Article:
Online dating services have been around since shortly after the conception of the Internet, slowly evolving into what they are today: one of the most popular forms of matchmaking in the United States. The Internet has enabled people from all walks of life to find love, from gaming geeks to people who want gluten-free partners. Unfortunately, however, some people just aren’t happy with what they’ve found. With special thanks to the invention of sites like Ashley Madison, these individuals no longer have to go out to bars or shady motels to two-time their significant other; they can do it from the comfort of their homes.
Billed as a service for people who felt dragged down from their commitment, Ashley Madison heavily advertised itself in the media with the tagline “life is short, have an affair”. Not only did the site have millions of members (something they proudly announced as a selling point), they went so far as to guarantee that you would find that other ‘special someone’ in your life. Never trust a guarantee when it comes to digital security.
What Could Possibly Go Wrong?
In July and August, 2015, the scandalous business made headlines after it was revealed that a group of self proclaimed hacktivists known as “The Impact Team”, had successfully breached the Ashley Madison website and bypassed the digital security therein. The Impact Team had seized many gigabytes of company e-mails and member’s personal information; including names, home addresses, e-mail addresses, and credit card information. The group threatened to post this sensitive information if Ashley Madison and its parent group, Avid Life Media, did not cease operations. Avid Life Media snubbed the hacker’s requests, and soon after, the personal information of millions of users was released for the world to see.
Naturally, a media frenzy followed, and the company went into damage control. As if things weren’t going bad enough for the folks at Avid Life Media, it was soon revealed that the site offered users the option to “delete” their accounts for a fee – the ultimate way to cover-up your shady dealings. However, Ashley Madison did not delete the information of the users who paid the fee, the information was simply hidden from view on the website. Because of this lapse in digital security, The Impact Team was able to expose the private, personal information of thousands of individuals – an ironic breach of trust. In an interview with Motherboard, The Impact team stated, “We didn’t blackmail users. Avid Life Media blackmailed them.” A somewhat innocuous statement made by the hackers, yet true nonetheless.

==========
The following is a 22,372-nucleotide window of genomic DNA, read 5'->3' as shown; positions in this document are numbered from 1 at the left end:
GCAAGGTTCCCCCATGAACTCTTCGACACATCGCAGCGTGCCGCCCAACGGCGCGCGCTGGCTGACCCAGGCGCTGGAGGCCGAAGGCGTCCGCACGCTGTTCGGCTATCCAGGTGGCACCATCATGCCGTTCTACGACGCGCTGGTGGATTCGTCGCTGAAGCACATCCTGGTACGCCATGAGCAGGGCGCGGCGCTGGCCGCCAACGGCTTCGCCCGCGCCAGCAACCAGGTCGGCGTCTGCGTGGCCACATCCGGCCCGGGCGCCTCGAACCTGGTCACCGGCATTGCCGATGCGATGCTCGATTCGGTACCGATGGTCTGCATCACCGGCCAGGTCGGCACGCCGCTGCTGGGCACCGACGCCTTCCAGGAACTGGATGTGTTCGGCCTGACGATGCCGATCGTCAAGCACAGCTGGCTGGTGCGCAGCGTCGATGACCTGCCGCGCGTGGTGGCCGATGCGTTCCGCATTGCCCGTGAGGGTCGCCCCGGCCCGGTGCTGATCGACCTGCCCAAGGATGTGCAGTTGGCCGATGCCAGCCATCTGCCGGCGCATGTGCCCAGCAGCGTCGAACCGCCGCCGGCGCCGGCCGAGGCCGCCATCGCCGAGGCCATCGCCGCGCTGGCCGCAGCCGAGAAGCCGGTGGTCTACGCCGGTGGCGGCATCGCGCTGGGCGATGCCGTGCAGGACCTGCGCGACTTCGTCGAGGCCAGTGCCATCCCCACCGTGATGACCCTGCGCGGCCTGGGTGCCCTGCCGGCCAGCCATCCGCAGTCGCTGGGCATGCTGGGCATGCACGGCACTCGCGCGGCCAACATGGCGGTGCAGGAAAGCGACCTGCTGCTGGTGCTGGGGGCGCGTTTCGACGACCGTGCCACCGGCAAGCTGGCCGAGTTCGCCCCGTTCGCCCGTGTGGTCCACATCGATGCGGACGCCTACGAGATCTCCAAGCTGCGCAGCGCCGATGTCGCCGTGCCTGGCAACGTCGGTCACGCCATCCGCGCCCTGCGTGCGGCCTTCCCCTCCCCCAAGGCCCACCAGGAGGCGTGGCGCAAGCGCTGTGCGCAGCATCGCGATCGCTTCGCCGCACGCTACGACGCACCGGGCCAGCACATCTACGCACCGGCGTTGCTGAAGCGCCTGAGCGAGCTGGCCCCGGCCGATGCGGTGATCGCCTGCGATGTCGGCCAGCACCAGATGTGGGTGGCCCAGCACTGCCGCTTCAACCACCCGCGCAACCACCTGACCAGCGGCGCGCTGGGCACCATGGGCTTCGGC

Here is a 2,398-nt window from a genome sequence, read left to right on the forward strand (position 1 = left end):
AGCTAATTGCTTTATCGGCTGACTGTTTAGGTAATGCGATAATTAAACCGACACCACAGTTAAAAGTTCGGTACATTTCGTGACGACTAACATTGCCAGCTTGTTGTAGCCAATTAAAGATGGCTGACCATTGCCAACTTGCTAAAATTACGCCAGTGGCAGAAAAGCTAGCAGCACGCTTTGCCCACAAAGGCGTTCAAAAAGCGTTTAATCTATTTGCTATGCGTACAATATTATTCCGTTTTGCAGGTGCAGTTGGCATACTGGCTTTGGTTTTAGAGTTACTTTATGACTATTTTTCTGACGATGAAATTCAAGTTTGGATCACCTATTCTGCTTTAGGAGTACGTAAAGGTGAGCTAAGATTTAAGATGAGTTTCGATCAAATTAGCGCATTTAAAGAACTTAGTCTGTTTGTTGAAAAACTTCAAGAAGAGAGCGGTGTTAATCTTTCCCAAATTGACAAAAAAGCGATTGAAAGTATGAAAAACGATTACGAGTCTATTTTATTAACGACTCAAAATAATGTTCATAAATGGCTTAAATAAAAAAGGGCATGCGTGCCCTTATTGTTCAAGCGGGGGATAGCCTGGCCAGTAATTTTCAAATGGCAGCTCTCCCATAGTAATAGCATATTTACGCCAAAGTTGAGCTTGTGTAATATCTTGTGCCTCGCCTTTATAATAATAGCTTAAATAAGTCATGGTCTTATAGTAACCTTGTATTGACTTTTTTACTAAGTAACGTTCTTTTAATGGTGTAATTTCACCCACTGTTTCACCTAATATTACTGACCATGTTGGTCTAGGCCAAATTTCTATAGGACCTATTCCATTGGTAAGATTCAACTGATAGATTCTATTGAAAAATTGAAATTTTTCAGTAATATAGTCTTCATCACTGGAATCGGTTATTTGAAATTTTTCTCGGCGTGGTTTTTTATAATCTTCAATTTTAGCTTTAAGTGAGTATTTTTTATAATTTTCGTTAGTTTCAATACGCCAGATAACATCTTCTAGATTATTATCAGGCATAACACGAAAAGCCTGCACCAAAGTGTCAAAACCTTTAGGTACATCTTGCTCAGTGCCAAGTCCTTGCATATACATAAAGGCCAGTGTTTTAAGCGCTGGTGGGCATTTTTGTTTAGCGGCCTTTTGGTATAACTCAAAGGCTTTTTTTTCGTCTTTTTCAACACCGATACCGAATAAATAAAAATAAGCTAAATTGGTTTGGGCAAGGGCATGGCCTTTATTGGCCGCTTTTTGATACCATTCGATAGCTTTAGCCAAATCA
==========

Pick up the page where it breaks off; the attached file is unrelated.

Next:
Despite the rapid fall of Ashley Madison, there was still money to be made for the industrious few that understood the panic that can arise from a breach in digital security. Several online services, such as ashley.cynic.al and Trustify popped up allowing users to see if their e-mail or other information had been released in the hack. Shady private investigators and other “hackers” even offered their services to cover up the information released in the digital security breach – for a fee, of course. Much like the claims by Ashley Madison that the website was secure and anonymous, many of these claims turned out to be bogus.
What To Learn About Digital Security from the Ashley Madison Leak
Folks, there are a few lessons to be learned here. The biggest and most important is one that we’ve discussed before: Trust, but verify. Taking a company at their word in the cyber age is never a safe bet – when it comes to your personal, private information, there are steps that should be taken to ensure your own digital security.
- Firstly, don’t assume a website is secure simply because the advertisements say so. Security is serious business, and Avid Life Media learned the hard way that it should never be taken fro granted.
Even though the passwords on this site were encrypted, the algorithm used was cracked with a piece of free software using a dictionary attack. Not exactly the level of security you’d want protecting your personal and financial details.
- Never assume that your data has been wiped. Anonymity is a modern-day unicorn – much harder to find in reality, and even more difficult to obtain. Perhaps the Ashley Madison Leak will show many individuals the true risk of trusting your privacy to somebody else
At the time of this writing, The Impact Team’s participants have not been identified, with the group vowing to attack other institutions it sees as morally degraded or corrupt. Here it is, a few months later, and the world is still reeling. With this group and many others threatening such attacks, people should be thinking more about how secure their private information really is online, and how much they are willing to trust other people safekeeping it. If this breach, and those of the 2014 Year of Mega Breaches has shown the world anything, it is that digital security is nothing to take lightly. Hopefully, this attack will serve as a nasty wake up call to anyone that thinks privacy and security are given in the digital world.
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